21 Responses

  1. Paul McGrane
    Paul McGrane at |

    Amazing. I’m talking to my brother who has been to DPRK about it. I guess USA tourism to DPRK is finished,… https://t.co/BmVXMjUN0k

  2. Joey
    Joey at |

    This is a shame. There’s a DPRK aviation tour (Wonsan Air Festival) my friend had wanted to go to in September!

  3. Blake Fisher
    Blake Fisher at |

    Dang

  4. James Garrett
    James Garrett at |

    Well crap. It seems like such a lovely place haha

  5. Andreas Mowinckel
    Andreas Mowinckel at |

    What will Dennis rodman do? 😀

    1. Sean Roebuck
      Sean Roebuck at |

      WWDRD?

  6. Matt Lindenberg
    Matt Lindenberg at |

    Seems like travel there was a pretty stupid decision regardless.

  7. Jamie Baker
    Jamie Baker at |

    How is it “official”? It’s up to the DPRK whether to accept a US passport and issue a visa. Do we share a border somewhere with the DPRK I don’t know about?

    1. Seth Miller
      Seth Miller at |

      It is official because the US Government published the new rule in the Federal Register.

      Choosing to ignore federal regulations doesn’t mean they don’t exist.

      Also, there have been mixed reports as to whether tour groups will continue to accept travelers on US passports, whether the DPRK will allow those travelers in or if China/Russia will cooperate in reporting the travel details out. But none of that changes the legality question.

    2. Jamie Baker
      Jamie Baker at |

      Well, it begs the question – is a law actually a law if it is unenforceable? I’m not debating the regulation exists. And I get the point that agencies may choose to bar Americans from participating on tours. But to suggest the US passport is now “illegible” is ridiculous as US Customs and Immigration is in no way involved with travel to the DPRK. And I’m fairly certain China can NOT
      legally pass to the US information about Americans legally entering China off Air Koryo flights.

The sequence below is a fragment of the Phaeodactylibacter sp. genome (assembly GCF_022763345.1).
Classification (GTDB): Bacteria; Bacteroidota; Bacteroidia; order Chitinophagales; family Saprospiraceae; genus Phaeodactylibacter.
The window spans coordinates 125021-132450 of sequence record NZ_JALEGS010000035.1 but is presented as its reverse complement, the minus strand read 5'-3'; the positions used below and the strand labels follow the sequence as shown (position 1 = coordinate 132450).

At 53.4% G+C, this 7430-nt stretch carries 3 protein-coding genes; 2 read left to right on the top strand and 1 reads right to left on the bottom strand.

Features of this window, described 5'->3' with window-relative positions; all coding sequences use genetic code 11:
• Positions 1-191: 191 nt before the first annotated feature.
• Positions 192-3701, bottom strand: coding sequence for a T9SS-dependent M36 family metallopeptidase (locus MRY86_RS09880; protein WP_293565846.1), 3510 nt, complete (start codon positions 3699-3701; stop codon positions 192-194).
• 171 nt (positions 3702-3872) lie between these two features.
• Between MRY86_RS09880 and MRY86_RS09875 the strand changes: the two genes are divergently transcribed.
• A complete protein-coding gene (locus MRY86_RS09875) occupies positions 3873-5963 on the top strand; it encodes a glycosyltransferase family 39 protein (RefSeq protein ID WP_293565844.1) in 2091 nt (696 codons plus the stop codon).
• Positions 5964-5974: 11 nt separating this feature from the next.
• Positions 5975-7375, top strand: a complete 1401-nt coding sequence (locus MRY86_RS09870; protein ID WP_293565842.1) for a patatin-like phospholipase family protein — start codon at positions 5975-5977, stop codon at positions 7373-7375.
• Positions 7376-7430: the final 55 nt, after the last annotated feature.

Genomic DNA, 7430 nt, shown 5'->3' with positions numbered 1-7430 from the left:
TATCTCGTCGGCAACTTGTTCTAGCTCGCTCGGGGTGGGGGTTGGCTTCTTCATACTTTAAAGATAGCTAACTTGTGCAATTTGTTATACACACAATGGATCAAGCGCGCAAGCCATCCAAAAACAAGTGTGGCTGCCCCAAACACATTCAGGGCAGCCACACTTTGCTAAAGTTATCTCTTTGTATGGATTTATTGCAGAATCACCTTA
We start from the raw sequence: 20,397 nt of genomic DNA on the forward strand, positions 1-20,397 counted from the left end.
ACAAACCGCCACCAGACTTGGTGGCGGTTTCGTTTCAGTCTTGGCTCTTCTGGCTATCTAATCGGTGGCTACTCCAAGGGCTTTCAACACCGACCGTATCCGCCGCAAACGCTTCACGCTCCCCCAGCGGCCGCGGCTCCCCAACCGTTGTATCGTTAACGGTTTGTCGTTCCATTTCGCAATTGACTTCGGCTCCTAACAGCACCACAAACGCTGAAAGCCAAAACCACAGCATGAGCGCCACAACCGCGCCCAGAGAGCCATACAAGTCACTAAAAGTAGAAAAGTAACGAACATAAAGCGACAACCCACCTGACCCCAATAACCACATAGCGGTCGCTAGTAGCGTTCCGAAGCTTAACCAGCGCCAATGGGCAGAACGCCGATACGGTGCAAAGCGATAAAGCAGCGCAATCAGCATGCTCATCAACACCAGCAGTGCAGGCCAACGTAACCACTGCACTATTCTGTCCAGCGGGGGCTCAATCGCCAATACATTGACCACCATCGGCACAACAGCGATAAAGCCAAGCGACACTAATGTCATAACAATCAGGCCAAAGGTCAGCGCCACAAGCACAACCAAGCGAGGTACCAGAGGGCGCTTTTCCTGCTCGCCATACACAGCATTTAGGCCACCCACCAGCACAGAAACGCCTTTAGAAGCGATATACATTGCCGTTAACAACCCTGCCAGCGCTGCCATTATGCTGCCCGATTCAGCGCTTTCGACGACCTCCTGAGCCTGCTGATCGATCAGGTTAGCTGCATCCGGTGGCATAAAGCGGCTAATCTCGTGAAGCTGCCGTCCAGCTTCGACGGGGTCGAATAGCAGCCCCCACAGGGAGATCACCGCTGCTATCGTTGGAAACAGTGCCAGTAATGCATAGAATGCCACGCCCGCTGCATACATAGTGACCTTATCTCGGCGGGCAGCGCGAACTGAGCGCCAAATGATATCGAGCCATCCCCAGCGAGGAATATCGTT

3. Charles M. Kunz
      Charles M. Kunz at |

      I’ve seen you call this law unenforceable. I’ve only been an immigration lawyer about a year but I can tell you it’s astonishing how much the DHS knows. I wouldn’t bet against them not knowing you’re there

    4. Jamie Baker
      Jamie Baker at |

      Not my area of expertise but I appreciate your perspective. FWIW, I notified the State Department before my visit.

    5. Michael Trager
      Michael Trager at |

      Well, the best way to find out is to “test” the theory (test the regulation). Unfortunately, I’m not available for the “testing pool.” 😉

    6. Nathan Rau
      Nathan Rau at |

      It’s a regulation not law. The biggest issue is if you get in trouble over there. The regulation will block the Swiss (I think) from assisting a detained us national. It’s up to the host country to decide what is acceptable for admittance.

    7. Patrick Le Quere
      Patrick Le Quere at |

      You mean the Swedish? We’ll have to see how it pans out. Frankly it’s not like they were able to do much in the first place anyway. Thus the new regulation, I suppose 🙂

    8. Seth Kaplan
      Seth Kaplan at |

      What Nathan said is probably the main practical impact: that if something goes wrong while you are there, you are even more screwed than before. Kind of like when some of us might or might not have traveled to Cuba years before those restrictions were relaxed, the main risk wasn’t that you would likely get in trouble with the U.S. gov’t. It was that if something went wrong in Cuba, you shouldn’t have been there and were on your own.

  8. CJ
    CJ at |

    I can only imagine the uproar from the “freedom fighters” if this had been enacted by the “black guy”.

    It would have been the act of a dictator…

  9. Robert Agans
    Robert Agans at |

    So frankly here I can understand a travel ban, especially given the current situation. That said, ramping back up on Cuba… that is stupid for sure.

  10. ap
    ap at |

    Just for clarity, this applies to tourism or visits otherwise not in the national interest of the United States. The exception for “national interests” still applies, whether it’s related to diplomacy or humanitarian visits. I have several friends who have visited NK on humanitarian (mostly medical) missions, and it is my understanding that they would still be able to do so, despite this new regulation.